While studying groups of four-year-olds, these doctors observed that some children were already advanced and some were very far behind. They looked for a reason that would explain these differences.
Source Material: http://www.aft.org/newspubs/periodicals/ae/spring2003/hart.cfm
They divided families into three socioeconomic groups: welfare, working class, and professional. They began collecting data when the children were seven months old, visiting study participants for a total of 1300 hours. What were they measuring? They were measuring and categorizing every word said in front of each child. All the participating parents demonstrated love and care for their families; the basic instincts of good parenting held true across all demographics, so that was not the issue.
The difference was the words.
According to Hart and Risley’s research, on average, by four years of age, children from professional families will have heard 45 million words, working-class children 26 million, and welfare children only 13 million.
When children show up for kindergarten, it’s not the price of their toys or their family’s economic status that makes a difference in their abilities and confidence in school. It is how many words they have already learned. And some children will have heard 32 million fewer words than others.
The most obvious difficulty this can cause is that it can be hard for students to learn if their teachers are using words they just don’t know.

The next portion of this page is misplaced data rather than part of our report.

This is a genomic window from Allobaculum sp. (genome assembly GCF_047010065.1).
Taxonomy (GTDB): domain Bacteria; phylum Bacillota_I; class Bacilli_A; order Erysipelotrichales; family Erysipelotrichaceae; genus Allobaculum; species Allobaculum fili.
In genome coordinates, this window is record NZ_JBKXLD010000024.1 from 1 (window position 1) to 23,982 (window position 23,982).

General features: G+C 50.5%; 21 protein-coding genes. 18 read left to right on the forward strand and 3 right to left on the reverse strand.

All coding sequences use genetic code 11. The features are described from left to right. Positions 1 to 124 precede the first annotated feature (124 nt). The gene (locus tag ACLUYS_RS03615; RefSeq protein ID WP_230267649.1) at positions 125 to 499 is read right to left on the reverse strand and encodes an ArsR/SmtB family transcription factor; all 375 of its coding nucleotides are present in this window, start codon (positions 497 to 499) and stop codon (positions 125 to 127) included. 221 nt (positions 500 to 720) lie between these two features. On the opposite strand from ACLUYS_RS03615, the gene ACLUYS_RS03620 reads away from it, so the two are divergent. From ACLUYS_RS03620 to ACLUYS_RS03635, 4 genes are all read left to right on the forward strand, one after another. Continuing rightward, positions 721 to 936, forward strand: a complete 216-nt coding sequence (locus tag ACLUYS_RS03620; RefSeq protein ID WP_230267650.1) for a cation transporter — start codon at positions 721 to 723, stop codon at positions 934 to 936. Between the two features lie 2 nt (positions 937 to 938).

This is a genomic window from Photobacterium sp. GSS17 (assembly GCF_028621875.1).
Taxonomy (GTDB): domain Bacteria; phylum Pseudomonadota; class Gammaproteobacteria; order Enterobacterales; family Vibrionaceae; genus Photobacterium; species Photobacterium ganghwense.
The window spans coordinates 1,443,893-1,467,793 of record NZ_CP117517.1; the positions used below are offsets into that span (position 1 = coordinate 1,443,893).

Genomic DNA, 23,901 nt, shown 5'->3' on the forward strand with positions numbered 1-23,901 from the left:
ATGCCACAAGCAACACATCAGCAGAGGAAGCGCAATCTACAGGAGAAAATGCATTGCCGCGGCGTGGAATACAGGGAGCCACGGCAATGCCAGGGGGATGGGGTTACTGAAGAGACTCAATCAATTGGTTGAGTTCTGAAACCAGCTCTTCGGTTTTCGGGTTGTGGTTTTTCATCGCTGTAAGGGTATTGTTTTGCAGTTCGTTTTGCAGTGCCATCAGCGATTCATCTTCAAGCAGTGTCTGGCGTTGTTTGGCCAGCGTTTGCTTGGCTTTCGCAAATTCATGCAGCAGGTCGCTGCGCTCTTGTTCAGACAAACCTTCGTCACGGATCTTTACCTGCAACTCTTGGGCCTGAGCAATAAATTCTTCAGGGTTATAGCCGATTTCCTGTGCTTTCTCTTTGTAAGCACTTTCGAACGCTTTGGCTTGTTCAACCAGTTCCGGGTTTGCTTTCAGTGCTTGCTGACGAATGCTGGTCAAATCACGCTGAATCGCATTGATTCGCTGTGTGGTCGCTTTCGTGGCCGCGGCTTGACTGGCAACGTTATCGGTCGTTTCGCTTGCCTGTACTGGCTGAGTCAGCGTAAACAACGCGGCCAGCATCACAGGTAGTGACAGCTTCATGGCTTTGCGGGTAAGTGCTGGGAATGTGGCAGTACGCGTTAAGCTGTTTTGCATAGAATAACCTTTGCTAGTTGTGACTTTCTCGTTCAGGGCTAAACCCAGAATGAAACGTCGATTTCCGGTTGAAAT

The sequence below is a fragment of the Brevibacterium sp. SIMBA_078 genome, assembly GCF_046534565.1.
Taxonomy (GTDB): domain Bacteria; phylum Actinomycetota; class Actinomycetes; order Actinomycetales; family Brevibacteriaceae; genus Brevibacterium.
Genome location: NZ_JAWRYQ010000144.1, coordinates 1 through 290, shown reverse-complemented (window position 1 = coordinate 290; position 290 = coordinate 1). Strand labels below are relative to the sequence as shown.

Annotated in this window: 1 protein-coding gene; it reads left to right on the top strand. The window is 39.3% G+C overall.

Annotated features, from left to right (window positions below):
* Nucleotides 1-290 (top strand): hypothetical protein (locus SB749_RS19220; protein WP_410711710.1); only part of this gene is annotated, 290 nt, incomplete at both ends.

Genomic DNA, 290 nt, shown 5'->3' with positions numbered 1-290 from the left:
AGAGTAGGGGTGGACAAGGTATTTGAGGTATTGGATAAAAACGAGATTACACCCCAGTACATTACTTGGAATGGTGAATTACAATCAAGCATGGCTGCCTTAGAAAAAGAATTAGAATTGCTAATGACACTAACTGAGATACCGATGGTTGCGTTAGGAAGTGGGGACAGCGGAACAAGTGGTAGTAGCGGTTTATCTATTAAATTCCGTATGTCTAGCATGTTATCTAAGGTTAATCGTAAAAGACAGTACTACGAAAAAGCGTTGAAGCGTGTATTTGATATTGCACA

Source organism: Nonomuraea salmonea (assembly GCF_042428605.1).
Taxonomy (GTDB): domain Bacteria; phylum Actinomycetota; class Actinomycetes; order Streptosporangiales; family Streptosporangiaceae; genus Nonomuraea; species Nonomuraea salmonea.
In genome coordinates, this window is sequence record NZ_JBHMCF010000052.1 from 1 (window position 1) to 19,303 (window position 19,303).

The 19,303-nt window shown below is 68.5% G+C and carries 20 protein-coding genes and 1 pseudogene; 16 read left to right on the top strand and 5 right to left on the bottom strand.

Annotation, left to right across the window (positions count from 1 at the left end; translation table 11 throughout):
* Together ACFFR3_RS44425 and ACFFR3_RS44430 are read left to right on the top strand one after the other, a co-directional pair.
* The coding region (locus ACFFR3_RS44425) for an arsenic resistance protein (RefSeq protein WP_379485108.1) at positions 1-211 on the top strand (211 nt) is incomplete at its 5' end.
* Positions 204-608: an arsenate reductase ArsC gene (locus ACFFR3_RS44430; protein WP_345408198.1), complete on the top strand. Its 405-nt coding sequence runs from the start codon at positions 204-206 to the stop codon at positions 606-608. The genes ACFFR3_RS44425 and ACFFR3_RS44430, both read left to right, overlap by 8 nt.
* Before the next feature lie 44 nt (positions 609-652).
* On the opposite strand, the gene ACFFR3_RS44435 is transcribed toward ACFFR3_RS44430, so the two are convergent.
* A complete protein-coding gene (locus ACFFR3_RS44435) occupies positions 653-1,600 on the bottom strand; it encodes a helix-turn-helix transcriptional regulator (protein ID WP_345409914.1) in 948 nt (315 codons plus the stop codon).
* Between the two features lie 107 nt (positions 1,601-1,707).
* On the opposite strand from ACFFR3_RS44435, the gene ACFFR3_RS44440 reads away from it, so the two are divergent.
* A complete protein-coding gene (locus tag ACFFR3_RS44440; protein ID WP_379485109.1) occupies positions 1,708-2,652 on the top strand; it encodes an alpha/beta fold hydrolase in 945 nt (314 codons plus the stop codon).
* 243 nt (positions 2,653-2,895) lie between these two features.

But the children’s language experience did not differ just in terms of the number and quality of words heard. The study also measured encouraging words versus prohibitions or negative statements. The differences were staggering.
The average child in a professional family would have heard 560,000 more instances of encouraging words than discouraging feedback. A child in a working-class family would have accumulated 100,000 more encouragements than discouragements. But an average child in a welfare family would have received 125,000 more instances of negative feedback than encouragement. Think of the implications of this for children’s self-worth, self-esteem, and belief in their future possibilities.
Each child’s educational development begins in the home at birth, not when they begin attending public school. Documentation abundantly and overwhelmingly shows that parents spend less time than ever with their children, especially time spent reading together and discussing what they have read.
Reading with your kids and talking with them is a great way to give them words, including encouraging words. If you feel like your own vocabulary is limited, books are a wonderful source of new words. Even hearing a word once can make it easier for a child to learn that word again in the future.
The research described in this paper is not intended to insult or offend people of any socioeconomic status. Rather, the conclusions are clear: you don’t need any special qualifications to talk with a child and read to them.
Start now. Every moment counts.